The Milwaukee/Sullivan National Weather Service Office was notified by Milwaukee TV stations and the Wisconsin DNR that citizens in the counties
of Milwaukee, Ozaukee and Waukesha reported a layer of red dirt on vehicles (Image 1/ Image 2). The red dirt was
deposited by the rain during the mid-moring hours of Tuesday, December 16, 2003.
The red dirt, which appears to be clay-based, originated from west central Texas and eastern New Mexico. Strong west winds gusting to 55
to 65 mph for serveral hours in that region the previous day, lifted the red dirt into the atmosphere. Poor visibilities were noted over
parts of the Texas Panhandle into Oklahoma Monday (12/15/03) afternoon and evening.
The wind flow associated with a low pressure system lifted the dirt to a high altitude and brought the red dirt into southeast Wisconsin
as the low pressure system moved northeast through Wisconsin Tuesday morning.
The soil in eastern New Mexico and west Texas was very dry, allowing it to be easily lifted by the strong winds.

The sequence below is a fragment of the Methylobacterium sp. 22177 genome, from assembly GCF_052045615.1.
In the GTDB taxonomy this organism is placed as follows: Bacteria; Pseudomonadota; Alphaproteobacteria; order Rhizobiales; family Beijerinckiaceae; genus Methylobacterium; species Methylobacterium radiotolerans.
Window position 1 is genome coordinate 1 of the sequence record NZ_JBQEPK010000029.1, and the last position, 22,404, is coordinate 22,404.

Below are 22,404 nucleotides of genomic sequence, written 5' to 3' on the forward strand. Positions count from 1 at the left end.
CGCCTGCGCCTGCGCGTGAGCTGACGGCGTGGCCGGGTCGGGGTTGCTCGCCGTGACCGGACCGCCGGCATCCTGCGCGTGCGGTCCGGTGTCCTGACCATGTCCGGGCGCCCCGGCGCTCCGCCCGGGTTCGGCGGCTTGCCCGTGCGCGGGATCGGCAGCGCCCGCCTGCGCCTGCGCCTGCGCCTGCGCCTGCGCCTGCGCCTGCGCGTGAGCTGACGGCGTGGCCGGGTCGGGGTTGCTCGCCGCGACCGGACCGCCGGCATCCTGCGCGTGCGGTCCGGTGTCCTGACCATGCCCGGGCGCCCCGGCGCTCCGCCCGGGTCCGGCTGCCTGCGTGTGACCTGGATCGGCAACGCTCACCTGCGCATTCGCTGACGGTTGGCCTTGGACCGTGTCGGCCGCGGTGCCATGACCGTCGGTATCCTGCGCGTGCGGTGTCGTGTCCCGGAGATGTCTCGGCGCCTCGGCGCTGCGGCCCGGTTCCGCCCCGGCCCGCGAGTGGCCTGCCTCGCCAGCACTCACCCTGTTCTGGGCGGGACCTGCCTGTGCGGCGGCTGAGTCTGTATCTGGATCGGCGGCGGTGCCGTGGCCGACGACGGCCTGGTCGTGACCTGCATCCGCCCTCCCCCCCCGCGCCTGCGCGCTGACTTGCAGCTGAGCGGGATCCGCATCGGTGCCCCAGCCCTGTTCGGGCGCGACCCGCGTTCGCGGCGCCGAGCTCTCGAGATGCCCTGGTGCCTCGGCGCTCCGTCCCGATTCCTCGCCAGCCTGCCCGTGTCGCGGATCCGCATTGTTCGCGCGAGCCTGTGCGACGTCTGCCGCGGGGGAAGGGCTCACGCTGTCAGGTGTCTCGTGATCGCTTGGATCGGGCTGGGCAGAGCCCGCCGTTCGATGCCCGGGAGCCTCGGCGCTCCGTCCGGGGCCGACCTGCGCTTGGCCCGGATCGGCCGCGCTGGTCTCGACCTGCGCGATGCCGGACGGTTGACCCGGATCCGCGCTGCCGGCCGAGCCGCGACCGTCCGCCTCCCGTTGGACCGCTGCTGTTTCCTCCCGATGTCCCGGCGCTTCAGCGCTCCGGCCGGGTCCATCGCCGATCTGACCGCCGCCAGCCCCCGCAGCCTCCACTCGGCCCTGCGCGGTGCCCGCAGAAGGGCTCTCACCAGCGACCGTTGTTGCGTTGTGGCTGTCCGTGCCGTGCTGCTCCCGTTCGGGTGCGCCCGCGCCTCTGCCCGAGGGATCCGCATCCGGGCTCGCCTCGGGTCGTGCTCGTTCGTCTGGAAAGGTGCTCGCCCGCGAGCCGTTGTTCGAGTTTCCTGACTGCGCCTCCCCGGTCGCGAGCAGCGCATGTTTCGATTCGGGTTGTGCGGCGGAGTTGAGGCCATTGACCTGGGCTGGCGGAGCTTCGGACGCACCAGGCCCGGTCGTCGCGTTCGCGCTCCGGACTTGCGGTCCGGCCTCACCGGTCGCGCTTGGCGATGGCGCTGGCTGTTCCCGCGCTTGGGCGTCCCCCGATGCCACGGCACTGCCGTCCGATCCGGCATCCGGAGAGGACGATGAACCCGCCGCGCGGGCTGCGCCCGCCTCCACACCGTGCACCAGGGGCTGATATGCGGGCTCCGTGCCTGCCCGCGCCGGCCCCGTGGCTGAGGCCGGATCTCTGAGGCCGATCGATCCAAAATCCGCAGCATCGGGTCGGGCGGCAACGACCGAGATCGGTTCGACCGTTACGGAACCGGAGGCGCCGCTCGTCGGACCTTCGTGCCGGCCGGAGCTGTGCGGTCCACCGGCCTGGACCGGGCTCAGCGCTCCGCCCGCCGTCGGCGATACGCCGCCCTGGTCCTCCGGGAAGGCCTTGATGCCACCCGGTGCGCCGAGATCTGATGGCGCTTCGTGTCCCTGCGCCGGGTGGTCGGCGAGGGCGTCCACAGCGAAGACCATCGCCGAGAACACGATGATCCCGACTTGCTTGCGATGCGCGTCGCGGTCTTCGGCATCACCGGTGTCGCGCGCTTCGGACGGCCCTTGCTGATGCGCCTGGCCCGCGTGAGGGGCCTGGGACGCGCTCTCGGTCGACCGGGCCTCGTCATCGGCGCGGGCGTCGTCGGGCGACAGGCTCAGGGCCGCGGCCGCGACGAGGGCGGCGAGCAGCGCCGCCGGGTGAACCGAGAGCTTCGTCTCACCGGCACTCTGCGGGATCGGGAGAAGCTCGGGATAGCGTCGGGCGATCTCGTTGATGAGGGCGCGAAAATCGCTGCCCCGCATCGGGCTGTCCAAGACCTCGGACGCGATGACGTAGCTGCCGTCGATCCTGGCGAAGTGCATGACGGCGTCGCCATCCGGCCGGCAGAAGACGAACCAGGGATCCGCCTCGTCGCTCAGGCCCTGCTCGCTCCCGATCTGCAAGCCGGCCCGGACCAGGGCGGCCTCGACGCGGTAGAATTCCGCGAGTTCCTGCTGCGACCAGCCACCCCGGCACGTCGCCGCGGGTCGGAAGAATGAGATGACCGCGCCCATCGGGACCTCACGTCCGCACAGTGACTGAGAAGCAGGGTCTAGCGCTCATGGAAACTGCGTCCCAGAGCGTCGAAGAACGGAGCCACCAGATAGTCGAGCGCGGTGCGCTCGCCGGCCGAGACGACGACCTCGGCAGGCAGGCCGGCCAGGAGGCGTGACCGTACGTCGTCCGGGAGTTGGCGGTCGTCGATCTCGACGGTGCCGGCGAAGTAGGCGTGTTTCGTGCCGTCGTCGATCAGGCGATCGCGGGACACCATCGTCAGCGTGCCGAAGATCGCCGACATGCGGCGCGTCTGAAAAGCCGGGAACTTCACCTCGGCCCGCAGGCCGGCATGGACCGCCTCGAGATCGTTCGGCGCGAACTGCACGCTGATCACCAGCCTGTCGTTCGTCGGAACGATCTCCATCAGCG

The satellite image above shows the turbulent winds lifting the dirt and pushing it northeast.
The Hysplit Computer Model
The Hysplit computer model, normally used by the NWS to predict the spread of hazardous material
in the atmosphere, was used to see where air parcels, originating at different altitudes over
Lubbock, TX at 600 A.M Monday, December 15, 2003, would end up at 600 A.M. Tuesday, December 16, 2003.
The resultant plot clearly shows that wind currents, associated with a low pressure moving
northeast from the Kansas area to Wisconsin, transported the lofted red dirt from eastern New Mexico and
western Texas, northeast to southeast Wisconsin, northeast Illinois and Lower Michigan. Rain showers
associated with the low pressure washed the red dirt out of the atmosphere over a large area.
The red line shows the track an air parcel, at 1000 meters above the ground over Lubbock, TX,
would take during the 24 hour period ending 600 A.M Tuesday morning. The blue line represents
what happened at 2000 meters above the ground, and the green line indicates activity at 3000 meters
above the ground. Note that the air parcels at all three levels continue to mix and rise to higher
altitudes as they appoach the deposition area.
The amount of deposited dirt and the widespread nature of the deposit was very unusual for the Upper
Midwest. It has happend before, but not on the scale of what occurred during the morning hours of
Tuesday, December 16, 2003.